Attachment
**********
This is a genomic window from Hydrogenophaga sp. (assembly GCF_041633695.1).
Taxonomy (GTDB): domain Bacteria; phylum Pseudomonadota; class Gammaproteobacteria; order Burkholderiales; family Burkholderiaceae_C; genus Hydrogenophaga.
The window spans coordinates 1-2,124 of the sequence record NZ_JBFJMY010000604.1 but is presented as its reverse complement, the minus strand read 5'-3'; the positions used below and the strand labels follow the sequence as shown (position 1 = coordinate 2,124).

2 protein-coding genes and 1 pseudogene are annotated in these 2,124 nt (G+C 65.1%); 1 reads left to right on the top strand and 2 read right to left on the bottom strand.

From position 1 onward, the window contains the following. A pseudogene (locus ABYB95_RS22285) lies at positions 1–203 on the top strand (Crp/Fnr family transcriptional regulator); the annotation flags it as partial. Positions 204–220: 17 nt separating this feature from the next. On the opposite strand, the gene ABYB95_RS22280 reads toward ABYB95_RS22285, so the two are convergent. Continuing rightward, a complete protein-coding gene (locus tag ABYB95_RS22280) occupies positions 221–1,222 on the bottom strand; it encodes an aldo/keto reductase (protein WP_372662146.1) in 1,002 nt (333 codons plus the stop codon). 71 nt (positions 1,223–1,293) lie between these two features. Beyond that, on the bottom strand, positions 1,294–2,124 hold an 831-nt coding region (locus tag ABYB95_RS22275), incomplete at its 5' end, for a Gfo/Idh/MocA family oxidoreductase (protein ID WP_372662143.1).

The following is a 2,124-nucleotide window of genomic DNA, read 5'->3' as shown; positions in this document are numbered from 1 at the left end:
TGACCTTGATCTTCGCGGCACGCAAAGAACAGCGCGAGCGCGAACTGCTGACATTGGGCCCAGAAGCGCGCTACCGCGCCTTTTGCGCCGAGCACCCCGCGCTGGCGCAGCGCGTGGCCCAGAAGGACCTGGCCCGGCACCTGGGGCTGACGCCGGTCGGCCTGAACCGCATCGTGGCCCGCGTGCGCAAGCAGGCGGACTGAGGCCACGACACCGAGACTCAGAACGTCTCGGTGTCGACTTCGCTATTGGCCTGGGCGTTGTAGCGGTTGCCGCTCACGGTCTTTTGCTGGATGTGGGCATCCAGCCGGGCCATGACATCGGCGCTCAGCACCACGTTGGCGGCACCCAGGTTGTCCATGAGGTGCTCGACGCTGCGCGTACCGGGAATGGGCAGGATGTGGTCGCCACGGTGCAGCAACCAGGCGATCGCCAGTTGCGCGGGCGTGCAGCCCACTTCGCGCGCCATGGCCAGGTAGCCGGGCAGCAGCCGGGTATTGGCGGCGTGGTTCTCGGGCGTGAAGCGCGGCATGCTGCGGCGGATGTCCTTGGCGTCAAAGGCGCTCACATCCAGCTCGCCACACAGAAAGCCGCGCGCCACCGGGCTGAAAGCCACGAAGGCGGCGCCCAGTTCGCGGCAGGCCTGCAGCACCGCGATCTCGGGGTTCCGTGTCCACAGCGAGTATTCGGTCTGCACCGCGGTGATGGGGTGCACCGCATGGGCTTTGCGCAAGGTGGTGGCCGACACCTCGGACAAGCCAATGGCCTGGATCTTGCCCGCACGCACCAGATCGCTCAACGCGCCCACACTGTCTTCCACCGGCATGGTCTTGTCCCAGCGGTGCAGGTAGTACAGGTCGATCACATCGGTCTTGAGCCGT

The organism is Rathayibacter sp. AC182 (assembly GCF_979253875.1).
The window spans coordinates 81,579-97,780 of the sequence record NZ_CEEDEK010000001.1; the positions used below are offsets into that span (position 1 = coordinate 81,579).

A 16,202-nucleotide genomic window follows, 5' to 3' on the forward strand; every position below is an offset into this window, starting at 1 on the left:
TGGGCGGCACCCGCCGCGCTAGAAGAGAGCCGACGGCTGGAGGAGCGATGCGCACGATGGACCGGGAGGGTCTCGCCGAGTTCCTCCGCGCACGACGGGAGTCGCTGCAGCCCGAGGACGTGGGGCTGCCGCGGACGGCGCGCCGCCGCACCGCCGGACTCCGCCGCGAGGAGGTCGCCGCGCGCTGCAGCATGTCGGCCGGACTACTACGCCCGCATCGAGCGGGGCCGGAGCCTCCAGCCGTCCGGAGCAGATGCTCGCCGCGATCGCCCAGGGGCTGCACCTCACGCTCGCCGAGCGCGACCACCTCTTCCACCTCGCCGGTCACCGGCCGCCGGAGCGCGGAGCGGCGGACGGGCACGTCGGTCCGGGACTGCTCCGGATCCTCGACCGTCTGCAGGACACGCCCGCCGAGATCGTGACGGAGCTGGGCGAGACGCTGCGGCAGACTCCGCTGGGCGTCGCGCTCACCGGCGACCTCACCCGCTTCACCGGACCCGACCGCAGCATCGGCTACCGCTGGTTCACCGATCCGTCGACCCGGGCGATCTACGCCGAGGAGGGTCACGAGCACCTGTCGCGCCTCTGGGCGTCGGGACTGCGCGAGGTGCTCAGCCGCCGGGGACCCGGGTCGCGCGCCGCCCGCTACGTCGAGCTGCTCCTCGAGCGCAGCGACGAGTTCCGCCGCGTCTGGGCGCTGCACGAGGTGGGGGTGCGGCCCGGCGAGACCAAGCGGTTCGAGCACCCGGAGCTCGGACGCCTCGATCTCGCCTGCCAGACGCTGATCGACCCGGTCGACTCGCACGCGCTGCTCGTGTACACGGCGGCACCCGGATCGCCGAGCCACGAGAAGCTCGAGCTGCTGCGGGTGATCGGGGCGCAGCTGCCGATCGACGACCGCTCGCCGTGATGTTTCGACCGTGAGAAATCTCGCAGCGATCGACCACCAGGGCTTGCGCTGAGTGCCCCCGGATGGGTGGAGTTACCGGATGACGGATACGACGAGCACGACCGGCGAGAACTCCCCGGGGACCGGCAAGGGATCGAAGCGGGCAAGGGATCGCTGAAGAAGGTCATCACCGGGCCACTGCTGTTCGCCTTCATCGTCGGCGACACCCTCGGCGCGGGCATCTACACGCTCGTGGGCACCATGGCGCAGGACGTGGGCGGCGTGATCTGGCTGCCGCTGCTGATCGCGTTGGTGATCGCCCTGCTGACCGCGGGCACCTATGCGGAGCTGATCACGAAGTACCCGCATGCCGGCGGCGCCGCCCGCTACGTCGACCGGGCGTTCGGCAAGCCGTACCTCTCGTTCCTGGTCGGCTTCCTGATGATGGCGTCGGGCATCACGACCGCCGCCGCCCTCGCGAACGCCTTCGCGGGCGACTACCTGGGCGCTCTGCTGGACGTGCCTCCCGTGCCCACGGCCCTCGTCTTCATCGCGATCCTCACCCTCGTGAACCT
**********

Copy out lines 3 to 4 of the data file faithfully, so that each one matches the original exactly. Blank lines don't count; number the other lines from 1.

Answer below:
The window spans coordinates 1-2,124 of the sequence record NZ_JBFJMY010000604.1 but is presented as its reverse complement, the minus strand read 5'-3'; the positions used below and the strand labels follow the sequence as shown (position 1 = coordinate 2,124).

2 protein-coding genes and 1 pseudogene are annotated in these 2,124 nt (G+C 65.1%); 1 reads left to right on the top strand and 2 read right to left on the bottom strand.